What is so interesting is that the film looks closely at the photos, and asks questions about them, and about the nature of photos altogether. It isn’t content to be given a visual image and simply accept it. It is smart enough to realize that an image is only two-dimensional, and the actions that took place were three-dimensional. They happened to three-dimensional people, in a three-dimensional world that has sounds and smells, and moments that happened before and after the photo. The film puts them in their proper context and reveals a piece of a much larger puzzle. The notion of a few bad apples at Abu Gharib quickly becomes implausible and ridiculous.
The Abu Gharib photos are reminiscent of the iconic war photo “Flags of Our Fathers,” where soldiers are seen valiantly raising our country’s flag at great odds. It is heroic-looking photograph, and supposedly embodies the spirit of what our nation has always fought for. But the photo itself is a sham. It is a staged photograph that inspired a PR campaign to sell war bonds and raise money for the effort.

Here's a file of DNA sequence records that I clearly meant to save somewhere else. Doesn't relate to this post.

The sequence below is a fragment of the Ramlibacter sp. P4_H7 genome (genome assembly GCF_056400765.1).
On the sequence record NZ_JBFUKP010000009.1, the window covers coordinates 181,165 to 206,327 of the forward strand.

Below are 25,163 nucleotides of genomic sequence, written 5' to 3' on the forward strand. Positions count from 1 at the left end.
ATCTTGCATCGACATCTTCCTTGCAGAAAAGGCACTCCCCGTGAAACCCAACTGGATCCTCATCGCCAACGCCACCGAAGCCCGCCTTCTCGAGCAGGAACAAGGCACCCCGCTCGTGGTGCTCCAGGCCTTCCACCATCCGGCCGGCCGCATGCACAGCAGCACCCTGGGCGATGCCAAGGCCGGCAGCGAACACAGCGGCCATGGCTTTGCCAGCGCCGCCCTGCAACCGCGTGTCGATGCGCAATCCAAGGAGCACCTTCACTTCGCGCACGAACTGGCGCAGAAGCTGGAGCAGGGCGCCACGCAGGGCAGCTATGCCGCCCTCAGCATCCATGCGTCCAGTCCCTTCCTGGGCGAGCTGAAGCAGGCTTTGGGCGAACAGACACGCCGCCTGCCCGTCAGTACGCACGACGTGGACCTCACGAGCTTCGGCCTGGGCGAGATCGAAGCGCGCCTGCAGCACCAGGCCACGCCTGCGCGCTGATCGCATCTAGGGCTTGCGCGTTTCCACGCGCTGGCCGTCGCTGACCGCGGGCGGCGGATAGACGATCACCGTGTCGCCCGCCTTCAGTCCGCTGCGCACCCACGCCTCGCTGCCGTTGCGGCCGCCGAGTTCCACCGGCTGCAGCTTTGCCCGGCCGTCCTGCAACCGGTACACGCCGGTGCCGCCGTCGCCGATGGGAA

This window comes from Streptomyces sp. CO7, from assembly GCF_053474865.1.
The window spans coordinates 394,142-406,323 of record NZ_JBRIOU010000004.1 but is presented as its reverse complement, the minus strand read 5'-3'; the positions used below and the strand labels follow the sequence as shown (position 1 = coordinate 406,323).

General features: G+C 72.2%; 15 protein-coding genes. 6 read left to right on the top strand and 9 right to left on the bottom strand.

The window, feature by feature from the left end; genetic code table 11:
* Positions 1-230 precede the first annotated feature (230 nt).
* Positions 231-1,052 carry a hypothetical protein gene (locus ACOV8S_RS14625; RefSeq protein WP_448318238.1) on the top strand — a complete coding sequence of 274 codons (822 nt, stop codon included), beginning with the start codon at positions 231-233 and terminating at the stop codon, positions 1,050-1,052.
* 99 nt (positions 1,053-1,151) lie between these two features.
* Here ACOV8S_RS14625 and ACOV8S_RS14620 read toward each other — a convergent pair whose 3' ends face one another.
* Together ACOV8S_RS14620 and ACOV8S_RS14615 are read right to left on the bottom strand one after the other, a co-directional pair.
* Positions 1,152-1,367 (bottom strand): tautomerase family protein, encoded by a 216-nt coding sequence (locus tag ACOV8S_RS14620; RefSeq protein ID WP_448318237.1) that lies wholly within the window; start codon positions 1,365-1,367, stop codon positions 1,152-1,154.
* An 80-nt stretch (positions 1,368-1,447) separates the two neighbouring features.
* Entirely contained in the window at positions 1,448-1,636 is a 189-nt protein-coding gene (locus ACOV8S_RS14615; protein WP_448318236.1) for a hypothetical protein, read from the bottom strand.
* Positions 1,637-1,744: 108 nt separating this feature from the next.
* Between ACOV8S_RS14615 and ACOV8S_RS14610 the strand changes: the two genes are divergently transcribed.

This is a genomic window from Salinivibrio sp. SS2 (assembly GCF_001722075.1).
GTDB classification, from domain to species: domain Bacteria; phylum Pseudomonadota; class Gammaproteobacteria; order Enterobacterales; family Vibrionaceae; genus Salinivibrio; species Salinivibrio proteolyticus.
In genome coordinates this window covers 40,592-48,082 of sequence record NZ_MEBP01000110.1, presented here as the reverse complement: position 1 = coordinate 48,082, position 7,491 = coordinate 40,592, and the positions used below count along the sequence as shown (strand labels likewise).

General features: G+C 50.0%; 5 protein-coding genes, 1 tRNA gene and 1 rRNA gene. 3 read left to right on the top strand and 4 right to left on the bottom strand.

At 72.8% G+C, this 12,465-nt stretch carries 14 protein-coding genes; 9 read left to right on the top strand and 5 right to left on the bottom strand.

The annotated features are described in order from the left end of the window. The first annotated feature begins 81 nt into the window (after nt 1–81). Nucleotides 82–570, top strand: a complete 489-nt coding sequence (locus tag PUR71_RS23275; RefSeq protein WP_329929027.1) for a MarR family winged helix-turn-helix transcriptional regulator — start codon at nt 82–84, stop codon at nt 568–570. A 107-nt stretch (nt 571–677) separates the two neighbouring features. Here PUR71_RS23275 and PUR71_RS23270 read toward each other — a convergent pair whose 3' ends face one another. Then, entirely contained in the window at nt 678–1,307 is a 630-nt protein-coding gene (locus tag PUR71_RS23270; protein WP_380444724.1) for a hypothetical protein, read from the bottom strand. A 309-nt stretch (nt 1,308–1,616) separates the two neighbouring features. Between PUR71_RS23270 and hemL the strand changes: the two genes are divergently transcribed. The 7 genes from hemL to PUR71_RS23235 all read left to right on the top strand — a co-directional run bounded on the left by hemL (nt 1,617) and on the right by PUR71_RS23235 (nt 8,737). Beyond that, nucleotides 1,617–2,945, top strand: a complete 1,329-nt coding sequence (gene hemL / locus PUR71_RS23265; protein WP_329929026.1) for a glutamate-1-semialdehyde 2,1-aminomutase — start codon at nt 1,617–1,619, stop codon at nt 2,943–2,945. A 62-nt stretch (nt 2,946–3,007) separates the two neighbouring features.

Ironically, to this day, it still stands in most people’s minds as a symbol of our country. Clint Eastwood’s film, Flags of Our Fathers, was a great film about the topic. It addressed how our idea of heroism has been manufactured, and more interestingly, that our need for heroism is also something that has been created. Errol Morris addresses this idea as well in his film, saying that the notion of a scapegoat is a fiction – that the truth is always infinitely more complex and ambiguous and unsatisfying. An image like “Flags of Our Fathers” is more appealing and more digestible. That might be part of the appeal of a photograph – that it isn’t real, that there is ultimately no responsibility to a photograph. Looking at war or history through a lens is easier to deal with than looking at a bleeding human being two feet away from you.